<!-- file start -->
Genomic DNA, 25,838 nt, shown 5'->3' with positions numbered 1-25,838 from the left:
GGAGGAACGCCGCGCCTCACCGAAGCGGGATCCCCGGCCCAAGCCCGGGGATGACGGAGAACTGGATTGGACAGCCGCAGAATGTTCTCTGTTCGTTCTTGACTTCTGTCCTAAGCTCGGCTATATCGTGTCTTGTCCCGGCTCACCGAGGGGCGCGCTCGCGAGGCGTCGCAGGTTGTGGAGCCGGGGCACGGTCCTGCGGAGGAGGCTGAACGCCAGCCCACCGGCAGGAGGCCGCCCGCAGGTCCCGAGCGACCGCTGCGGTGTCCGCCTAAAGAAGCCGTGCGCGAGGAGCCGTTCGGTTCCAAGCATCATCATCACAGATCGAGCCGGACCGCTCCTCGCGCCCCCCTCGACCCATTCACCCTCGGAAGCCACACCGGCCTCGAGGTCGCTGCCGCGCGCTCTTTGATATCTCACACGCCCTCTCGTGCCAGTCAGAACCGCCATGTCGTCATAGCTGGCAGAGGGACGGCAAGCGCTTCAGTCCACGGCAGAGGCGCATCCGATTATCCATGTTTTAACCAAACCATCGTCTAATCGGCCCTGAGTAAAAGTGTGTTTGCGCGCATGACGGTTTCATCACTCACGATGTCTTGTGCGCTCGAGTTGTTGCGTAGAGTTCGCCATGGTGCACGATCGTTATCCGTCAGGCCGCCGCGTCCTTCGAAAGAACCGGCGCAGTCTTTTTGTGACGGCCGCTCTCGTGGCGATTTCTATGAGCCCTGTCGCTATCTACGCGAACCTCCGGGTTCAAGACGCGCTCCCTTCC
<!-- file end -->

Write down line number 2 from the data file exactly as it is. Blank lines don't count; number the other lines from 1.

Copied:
GGAGGAACGCCGCGCCTCACCGAAGCGGGATCCCCGGCCCAAGCCCGGGGATGACGGAGAACTGGATTGGACAGCCGCAGAATGTTCTCTGTTCGTTCTTGACTTCTGTCCTAAGCTCGGCTATATCGTGTCTTGTCCCGGCTCACCGAGGGGCGCGCTCGCGAGGCGTCGCAGGTTGTGGAGCCGGGGCACGGTCCTGCGGAGGAGGCTGAACGCCAGCCCACCGGCAGGAGGCCGCCCGCAGGTCCCGAGCGACCGCTGCGGTGTCCGCCTAAAGAAGCCGTGCGCGAGGAGCCGTTCGGTTCCAAGCATCATCATCACAGATCGAGCCGGACCGCTCCTCGCGCCCCCCTCGACCCATTCACCCTCGGAAGCCACACCGGCCTCGAGGTCGCTGCCGCGCGCTCTTTGATATCTCACACGCCCTCTCGTGCCAGTCAGAACCGCCATGTCGTCATAGCTGGCAGAGGGACGGCAAGCGCTTCAGTCCACGGCAGAGGCGCATCCGATTATCCATGTTTTAACCAAACCATCGTCTAATCGGCCCTGAGTAAAAGTGTGTTTGCGCGCATGACGGTTTCATCACTCACGATGTCTTGTGCGCTCGAGTTGTTGCGTAGAGTTCGCCATGGTGCACGATCGTTATCCGTCAGGCCGCCGCGTCCTTCGAAAGAACCGGCGCAGTCTTTTTGTGACGGCCGCTCTCGTGGCGATTTCTATGAGCCCTGTCGCTATCTACGCGAACCTCCGGGTTCAAGACGCGCTCCCTTCC